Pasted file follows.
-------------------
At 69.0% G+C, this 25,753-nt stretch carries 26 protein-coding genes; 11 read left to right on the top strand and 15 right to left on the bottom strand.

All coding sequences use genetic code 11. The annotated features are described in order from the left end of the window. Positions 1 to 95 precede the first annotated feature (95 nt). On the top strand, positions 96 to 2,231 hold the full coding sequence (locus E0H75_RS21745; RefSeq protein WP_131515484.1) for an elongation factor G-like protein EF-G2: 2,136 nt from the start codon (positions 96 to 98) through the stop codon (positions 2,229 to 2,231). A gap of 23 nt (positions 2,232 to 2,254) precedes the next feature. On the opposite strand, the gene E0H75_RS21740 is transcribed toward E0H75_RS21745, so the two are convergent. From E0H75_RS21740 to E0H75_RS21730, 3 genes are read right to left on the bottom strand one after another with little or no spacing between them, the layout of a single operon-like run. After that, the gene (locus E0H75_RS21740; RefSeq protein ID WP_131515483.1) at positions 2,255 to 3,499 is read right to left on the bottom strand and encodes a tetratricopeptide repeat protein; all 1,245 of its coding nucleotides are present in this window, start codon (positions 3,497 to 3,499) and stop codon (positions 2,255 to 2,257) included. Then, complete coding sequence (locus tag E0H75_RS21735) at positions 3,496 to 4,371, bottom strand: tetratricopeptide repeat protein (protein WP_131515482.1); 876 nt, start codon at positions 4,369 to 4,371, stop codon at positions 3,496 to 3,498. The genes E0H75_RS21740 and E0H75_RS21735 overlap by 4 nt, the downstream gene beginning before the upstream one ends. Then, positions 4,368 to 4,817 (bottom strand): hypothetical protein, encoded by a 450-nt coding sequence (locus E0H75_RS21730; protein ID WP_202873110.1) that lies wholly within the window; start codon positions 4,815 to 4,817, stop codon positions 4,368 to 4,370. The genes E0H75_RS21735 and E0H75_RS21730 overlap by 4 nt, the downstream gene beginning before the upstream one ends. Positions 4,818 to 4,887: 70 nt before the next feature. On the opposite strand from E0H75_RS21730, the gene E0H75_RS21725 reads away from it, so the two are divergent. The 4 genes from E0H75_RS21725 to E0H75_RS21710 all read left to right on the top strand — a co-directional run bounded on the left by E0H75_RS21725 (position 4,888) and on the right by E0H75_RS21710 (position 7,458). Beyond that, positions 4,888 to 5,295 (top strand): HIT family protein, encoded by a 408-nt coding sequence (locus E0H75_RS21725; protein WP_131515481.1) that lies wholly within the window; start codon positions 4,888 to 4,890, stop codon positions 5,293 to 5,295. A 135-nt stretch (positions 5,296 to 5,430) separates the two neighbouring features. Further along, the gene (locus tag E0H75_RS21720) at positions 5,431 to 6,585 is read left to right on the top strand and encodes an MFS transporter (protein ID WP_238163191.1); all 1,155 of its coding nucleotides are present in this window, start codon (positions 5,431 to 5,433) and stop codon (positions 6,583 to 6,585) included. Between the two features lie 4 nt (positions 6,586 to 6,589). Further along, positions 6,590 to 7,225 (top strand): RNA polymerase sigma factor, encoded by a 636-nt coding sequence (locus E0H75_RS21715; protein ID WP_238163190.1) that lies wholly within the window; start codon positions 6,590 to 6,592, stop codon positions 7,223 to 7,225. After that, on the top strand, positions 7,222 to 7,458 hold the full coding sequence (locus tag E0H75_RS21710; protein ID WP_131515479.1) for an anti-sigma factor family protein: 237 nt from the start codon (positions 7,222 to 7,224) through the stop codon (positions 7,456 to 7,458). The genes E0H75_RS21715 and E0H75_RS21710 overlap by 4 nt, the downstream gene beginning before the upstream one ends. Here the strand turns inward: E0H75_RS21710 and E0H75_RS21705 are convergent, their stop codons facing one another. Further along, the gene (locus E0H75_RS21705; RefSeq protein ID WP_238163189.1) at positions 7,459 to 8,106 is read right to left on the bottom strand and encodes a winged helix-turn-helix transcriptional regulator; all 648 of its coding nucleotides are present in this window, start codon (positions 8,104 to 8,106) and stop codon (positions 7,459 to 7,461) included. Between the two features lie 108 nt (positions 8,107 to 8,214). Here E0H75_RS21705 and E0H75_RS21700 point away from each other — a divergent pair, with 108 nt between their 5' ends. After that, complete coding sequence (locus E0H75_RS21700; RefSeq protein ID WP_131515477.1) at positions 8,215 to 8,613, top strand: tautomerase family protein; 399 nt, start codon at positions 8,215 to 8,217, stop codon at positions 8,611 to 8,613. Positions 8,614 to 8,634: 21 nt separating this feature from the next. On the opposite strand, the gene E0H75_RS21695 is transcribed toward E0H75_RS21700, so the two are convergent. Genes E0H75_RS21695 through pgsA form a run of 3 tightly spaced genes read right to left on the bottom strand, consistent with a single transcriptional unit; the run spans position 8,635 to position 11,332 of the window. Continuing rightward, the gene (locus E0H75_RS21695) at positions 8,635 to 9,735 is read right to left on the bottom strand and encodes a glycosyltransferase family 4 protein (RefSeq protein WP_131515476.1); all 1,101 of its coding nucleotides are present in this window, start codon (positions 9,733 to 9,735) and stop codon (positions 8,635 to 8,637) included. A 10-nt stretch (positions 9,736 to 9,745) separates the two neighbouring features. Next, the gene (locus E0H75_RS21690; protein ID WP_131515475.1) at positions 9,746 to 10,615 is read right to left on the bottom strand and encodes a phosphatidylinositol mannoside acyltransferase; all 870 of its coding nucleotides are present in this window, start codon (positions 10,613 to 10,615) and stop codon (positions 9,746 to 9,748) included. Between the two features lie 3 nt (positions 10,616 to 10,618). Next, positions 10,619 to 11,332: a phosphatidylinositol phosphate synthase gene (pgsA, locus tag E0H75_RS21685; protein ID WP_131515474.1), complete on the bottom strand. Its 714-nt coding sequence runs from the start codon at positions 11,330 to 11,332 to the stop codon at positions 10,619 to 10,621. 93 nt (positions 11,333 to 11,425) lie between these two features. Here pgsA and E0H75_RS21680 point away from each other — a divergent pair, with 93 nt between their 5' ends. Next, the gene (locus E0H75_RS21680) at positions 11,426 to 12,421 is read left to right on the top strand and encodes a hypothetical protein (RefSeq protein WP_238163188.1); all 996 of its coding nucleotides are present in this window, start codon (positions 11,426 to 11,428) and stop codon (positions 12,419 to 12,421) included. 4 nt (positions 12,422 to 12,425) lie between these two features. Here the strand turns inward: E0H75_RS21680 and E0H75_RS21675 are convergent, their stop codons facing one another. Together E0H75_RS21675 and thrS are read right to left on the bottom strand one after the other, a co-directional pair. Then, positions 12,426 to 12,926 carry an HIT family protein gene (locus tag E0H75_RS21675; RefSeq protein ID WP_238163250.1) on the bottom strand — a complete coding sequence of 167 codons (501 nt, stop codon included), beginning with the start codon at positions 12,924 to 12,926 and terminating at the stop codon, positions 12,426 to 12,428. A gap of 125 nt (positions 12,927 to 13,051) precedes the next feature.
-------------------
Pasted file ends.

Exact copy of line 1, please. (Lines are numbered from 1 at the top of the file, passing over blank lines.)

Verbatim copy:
At 69.0% G+C, this 25,753-nt stretch carries 26 protein-coding genes; 11 read left to right on the top strand and 15 right to left on the bottom strand.